Once you decide on the best type of fire alarm system for your business, you need to move on to the different grades and categories laid out by the British Standard BS 5839 that detail the kind of equipment used in the system.
The six grades include:
- Grade A: Separate detectors and sounders with back-up power supply and central control equipment that conform to British Standards BS EN 54.
- Grade C: Separate detectors, sounders, and central control equipment connected to a common power supply, comprising of the mains and standby supply.
- Grade D1: One or more detectors, powered by the mains supply along with a tamper‑proof standby supply consisting of a battery or batteries.
- Grade D2: One or more detectors, powered by the mains supply along with a standby supply consisting of a replaceable battery or batteries.
- Grade F1: One or more detectors powered by a tamper‑proof, replaceable primary battery or batteries.
- Grade F2: One or more detectors powered by a replaceable primary battery or batteries.
The three categories include:
- Category M: The M here stands for “Manual” and it constitutes all manual fire alarms where the alarm must be triggered by someone manually, for example, someone using an activation/call point to sound the alarm. These systems are fairly simple, not automated, and rely on humans to detect the fire and trigger the alarm.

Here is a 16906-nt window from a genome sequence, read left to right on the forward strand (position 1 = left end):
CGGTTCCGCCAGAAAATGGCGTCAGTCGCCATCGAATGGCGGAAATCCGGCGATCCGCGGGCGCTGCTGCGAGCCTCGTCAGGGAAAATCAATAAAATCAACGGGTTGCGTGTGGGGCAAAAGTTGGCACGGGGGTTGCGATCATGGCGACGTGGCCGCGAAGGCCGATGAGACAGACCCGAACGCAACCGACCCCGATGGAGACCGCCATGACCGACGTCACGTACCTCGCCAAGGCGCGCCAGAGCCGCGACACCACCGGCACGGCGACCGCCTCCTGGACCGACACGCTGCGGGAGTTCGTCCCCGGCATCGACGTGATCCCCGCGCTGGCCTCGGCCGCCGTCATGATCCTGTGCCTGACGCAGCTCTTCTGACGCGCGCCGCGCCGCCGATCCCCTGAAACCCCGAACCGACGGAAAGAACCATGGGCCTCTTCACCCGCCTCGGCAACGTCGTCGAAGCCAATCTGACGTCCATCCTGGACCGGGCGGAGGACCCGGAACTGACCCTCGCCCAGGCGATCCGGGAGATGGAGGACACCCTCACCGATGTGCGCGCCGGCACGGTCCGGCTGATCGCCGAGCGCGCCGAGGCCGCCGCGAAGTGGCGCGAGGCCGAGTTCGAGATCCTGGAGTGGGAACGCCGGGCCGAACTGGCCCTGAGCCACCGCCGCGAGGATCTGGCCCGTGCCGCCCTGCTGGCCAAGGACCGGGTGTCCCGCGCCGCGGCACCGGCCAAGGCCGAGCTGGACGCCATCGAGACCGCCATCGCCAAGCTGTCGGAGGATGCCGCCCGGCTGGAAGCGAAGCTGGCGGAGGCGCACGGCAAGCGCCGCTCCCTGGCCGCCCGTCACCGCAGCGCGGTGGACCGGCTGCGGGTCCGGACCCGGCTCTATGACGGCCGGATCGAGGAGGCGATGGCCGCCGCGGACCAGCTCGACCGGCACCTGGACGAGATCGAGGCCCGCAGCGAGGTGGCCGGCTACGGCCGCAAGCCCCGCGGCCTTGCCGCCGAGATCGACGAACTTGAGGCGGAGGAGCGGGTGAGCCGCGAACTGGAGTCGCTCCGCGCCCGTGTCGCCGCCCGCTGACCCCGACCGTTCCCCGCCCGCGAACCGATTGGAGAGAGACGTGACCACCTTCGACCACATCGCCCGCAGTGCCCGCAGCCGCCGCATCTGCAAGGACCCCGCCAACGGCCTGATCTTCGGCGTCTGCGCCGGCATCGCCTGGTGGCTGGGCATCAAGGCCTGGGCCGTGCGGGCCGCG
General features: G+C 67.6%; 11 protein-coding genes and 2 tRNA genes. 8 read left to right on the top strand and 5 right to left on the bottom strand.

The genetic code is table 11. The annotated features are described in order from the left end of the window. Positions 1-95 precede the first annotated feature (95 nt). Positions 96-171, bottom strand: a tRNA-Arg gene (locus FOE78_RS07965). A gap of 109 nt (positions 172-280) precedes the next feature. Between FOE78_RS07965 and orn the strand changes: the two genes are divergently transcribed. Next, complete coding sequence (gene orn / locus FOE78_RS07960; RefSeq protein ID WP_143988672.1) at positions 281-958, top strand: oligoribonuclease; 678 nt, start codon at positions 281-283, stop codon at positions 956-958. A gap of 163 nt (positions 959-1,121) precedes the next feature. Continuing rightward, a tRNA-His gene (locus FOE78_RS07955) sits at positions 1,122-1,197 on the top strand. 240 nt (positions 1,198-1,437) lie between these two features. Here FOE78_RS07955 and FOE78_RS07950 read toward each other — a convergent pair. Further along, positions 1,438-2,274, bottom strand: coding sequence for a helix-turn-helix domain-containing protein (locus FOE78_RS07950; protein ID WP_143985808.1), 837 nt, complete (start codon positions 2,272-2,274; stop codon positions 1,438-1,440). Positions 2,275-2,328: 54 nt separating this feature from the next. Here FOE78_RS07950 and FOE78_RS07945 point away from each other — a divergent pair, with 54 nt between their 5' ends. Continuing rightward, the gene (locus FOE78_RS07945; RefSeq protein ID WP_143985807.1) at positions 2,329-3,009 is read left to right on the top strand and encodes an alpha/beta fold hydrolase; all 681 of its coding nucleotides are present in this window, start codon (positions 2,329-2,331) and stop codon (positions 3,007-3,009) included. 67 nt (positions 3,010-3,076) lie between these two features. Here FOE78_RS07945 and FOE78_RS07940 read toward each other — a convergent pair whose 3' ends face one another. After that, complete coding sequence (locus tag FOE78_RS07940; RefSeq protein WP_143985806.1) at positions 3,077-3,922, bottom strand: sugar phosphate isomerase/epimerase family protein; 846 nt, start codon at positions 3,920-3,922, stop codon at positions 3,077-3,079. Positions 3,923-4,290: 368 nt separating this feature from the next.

- Category L: The L here stands for “Life protection”, comprising of fire alarm systems geared towards protecting life. There are 5 levels in this category, L1–L5, with L1 offering the highest level of protection and early fire detection, and L5 offering enough to fulfil the basic safety requirements.
- Category P: The P here stands for “Property”, comprising of fire alarm systems geared towards protecting property. There are two levels, P1 and P2, with P1 providing complete fire protection at the earliest possible sign and P2 with detectors for certain defined parts of a building.
FIRE ALARM SYSTEM MAINTENANCE
Having a fire alarm system on your business premises is not enough; you must make sure that it is working correctly by checking it regularly.
According to the national fire alarm regulations, the person responsible for fire safety must conduct a daily visual inspection of the fire alarm system to check for faults followed by weekly alarm tests.
The tests are carried out to check whether the alarm, battery, and control panel are working as they should, and the findings must be recorded. All issues must be reported to the relevant people and action must be taken to rectify them immediately.
In addition to daily and weekly inspections and tests, the fire alarm systems must be regularly serviced by a certified professional every 6 months as per the BS 5839 guidelines.
However, this timeline is not set in stone. If you have a bigger property or feel like your systems are more complex, it is recommended to go for quarterly inspections instead of bi-annual.
Fire alarm servicing doesn’t just help you stay compliant with the law but, as a business owner, it provides you with a whole lot of benefits.
A well-maintained fire alarm helps save lives and protect property. It guarantees the earliest possible alert and quick response time to combat the threat.
Regular servicing not just helps save money by protecting business assets and property, but if you have proof of a properly maintained fire alarm system, you can claim a discount from many property insurance providers.